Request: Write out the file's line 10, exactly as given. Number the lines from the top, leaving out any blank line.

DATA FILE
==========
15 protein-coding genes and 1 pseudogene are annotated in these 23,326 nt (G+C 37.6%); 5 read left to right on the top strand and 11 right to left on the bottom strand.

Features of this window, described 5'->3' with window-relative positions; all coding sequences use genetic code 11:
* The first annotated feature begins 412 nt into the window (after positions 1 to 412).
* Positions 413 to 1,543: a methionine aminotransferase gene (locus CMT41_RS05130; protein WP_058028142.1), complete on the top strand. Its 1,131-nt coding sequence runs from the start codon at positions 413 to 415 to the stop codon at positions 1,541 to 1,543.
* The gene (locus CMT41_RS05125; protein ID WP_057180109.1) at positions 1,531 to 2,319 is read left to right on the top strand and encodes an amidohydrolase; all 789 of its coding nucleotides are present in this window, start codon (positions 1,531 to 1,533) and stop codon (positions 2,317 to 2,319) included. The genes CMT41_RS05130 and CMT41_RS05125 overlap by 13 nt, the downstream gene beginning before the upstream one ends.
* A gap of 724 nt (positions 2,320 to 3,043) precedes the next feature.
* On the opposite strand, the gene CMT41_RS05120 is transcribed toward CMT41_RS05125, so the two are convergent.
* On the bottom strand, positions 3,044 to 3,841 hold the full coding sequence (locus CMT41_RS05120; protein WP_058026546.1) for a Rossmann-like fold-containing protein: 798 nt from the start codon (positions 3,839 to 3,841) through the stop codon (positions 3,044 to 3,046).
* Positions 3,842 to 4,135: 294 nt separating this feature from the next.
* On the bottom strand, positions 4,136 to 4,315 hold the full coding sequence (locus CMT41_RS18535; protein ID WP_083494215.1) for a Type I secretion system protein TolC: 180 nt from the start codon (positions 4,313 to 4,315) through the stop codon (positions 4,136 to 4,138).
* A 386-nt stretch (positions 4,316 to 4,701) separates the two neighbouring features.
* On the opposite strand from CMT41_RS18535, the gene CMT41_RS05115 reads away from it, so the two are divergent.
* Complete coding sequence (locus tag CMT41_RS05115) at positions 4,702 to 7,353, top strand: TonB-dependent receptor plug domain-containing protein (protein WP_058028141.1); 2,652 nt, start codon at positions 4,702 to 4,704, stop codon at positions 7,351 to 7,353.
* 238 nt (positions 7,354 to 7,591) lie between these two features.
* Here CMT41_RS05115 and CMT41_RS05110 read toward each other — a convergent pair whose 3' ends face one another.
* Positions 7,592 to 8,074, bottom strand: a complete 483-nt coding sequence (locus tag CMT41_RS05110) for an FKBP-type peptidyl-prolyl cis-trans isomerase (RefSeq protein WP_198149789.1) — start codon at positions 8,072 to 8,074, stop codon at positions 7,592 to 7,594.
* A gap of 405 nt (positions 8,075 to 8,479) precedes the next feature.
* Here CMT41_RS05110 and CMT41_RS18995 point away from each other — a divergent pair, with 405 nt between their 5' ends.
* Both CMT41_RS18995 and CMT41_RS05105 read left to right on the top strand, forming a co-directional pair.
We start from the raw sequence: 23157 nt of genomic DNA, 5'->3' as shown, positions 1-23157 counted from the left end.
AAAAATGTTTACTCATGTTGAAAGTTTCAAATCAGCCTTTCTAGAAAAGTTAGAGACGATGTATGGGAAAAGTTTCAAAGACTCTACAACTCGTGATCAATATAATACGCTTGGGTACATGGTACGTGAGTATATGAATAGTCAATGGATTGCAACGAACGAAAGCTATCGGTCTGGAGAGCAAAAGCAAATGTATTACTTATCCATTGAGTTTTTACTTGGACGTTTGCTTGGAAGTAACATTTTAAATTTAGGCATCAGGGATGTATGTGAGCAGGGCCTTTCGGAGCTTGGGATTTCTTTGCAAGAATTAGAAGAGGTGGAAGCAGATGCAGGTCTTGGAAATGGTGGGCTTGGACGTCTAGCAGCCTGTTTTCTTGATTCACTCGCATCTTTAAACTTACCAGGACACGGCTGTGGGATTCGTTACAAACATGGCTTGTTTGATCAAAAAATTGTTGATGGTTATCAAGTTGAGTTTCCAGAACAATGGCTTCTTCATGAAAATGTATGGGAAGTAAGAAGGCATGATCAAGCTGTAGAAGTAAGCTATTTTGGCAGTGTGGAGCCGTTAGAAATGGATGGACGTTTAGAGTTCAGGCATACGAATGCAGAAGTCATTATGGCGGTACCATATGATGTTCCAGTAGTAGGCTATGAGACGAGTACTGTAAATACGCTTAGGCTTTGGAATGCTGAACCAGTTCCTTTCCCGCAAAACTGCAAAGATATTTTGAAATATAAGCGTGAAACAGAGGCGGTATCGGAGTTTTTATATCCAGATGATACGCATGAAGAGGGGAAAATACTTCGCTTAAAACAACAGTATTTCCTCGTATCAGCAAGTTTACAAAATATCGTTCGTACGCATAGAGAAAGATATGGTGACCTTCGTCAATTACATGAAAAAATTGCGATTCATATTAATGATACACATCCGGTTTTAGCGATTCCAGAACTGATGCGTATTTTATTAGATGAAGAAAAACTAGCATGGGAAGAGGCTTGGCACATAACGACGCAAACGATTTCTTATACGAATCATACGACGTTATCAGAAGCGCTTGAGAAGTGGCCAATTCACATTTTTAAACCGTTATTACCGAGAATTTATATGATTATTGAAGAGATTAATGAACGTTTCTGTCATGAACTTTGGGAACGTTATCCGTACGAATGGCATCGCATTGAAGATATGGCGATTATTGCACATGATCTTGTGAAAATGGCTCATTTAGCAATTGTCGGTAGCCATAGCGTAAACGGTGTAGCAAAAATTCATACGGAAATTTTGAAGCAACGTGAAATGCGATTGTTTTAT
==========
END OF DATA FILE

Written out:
* On the bottom strand, positions 4,136 to 4,315 hold the full coding sequence (locus CMT41_RS18535; protein ID WP_083494215.1) for a Type I secretion system protein TolC: 180 nt from the start codon (positions 4,313 to 4,315) through the stop codon (positions 4,136 to 4,138).